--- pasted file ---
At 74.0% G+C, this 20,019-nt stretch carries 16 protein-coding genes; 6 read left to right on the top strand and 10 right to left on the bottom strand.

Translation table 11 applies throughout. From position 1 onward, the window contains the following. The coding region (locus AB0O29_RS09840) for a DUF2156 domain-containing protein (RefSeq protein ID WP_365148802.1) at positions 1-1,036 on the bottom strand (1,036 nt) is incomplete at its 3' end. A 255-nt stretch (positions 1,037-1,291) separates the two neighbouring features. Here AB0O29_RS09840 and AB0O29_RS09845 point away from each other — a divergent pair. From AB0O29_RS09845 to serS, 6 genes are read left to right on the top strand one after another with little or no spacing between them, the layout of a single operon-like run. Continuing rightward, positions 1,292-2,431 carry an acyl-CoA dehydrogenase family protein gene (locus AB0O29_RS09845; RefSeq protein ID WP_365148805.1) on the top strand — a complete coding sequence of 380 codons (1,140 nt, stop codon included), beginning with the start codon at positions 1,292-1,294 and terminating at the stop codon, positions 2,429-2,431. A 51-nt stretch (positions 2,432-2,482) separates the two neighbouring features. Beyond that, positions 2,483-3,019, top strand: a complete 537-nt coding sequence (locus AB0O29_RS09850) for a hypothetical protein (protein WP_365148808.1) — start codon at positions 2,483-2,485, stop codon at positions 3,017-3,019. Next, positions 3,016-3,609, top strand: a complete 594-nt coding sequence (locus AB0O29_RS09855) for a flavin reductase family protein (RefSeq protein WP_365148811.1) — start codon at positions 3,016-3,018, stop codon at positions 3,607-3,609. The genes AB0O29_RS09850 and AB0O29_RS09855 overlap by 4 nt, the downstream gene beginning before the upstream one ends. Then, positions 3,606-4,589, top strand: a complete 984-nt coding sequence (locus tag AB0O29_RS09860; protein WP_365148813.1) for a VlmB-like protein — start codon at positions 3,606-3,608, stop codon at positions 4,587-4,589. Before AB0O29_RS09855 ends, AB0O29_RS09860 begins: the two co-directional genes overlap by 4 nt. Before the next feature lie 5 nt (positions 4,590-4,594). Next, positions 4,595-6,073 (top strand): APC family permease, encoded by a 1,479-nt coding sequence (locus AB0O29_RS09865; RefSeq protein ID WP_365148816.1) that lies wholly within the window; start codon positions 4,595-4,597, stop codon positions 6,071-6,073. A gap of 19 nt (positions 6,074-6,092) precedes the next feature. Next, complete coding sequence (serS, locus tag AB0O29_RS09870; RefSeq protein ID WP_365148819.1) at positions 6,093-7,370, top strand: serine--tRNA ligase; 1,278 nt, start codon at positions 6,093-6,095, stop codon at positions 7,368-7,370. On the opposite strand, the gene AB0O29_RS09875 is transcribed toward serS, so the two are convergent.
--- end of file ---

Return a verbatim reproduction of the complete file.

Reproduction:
At 74.0% G+C, this 20,019-nt stretch carries 16 protein-coding genes; 6 read left to right on the top strand and 10 right to left on the bottom strand.

Translation table 11 applies throughout. From position 1 onward, the window contains the following. The coding region (locus AB0O29_RS09840) for a DUF2156 domain-containing protein (RefSeq protein ID WP_365148802.1) at positions 1-1,036 on the bottom strand (1,036 nt) is incomplete at its 3' end. A 255-nt stretch (positions 1,037-1,291) separates the two neighbouring features. Here AB0O29_RS09840 and AB0O29_RS09845 point away from each other — a divergent pair. From AB0O29_RS09845 to serS, 6 genes are read left to right on the top strand one after another with little or no spacing between them, the layout of a single operon-like run. Continuing rightward, positions 1,292-2,431 carry an acyl-CoA dehydrogenase family protein gene (locus AB0O29_RS09845; RefSeq protein ID WP_365148805.1) on the top strand — a complete coding sequence of 380 codons (1,140 nt, stop codon included), beginning with the start codon at positions 1,292-1,294 and terminating at the stop codon, positions 2,429-2,431. A 51-nt stretch (positions 2,432-2,482) separates the two neighbouring features. Beyond that, positions 2,483-3,019, top strand: a complete 537-nt coding sequence (locus AB0O29_RS09850) for a hypothetical protein (protein WP_365148808.1) — start codon at positions 2,483-2,485, stop codon at positions 3,017-3,019. Next, positions 3,016-3,609, top strand: a complete 594-nt coding sequence (locus AB0O29_RS09855) for a flavin reductase family protein (RefSeq protein WP_365148811.1) — start codon at positions 3,016-3,018, stop codon at positions 3,607-3,609. The genes AB0O29_RS09850 and AB0O29_RS09855 overlap by 4 nt, the downstream gene beginning before the upstream one ends. Then, positions 3,606-4,589, top strand: a complete 984-nt coding sequence (locus tag AB0O29_RS09860; protein WP_365148813.1) for a VlmB-like protein — start codon at positions 3,606-3,608, stop codon at positions 4,587-4,589. Before AB0O29_RS09855 ends, AB0O29_RS09860 begins: the two co-directional genes overlap by 4 nt. Before the next feature lie 5 nt (positions 4,590-4,594). Next, positions 4,595-6,073 (top strand): APC family permease, encoded by a 1,479-nt coding sequence (locus AB0O29_RS09865; RefSeq protein ID WP_365148816.1) that lies wholly within the window; start codon positions 4,595-4,597, stop codon positions 6,071-6,073. A gap of 19 nt (positions 6,074-6,092) precedes the next feature. Next, complete coding sequence (serS, locus tag AB0O29_RS09870; RefSeq protein ID WP_365148819.1) at positions 6,093-7,370, top strand: serine--tRNA ligase; 1,278 nt, start codon at positions 6,093-6,095, stop codon at positions 7,368-7,370. On the opposite strand, the gene AB0O29_RS09875 is transcribed toward serS, so the two are convergent.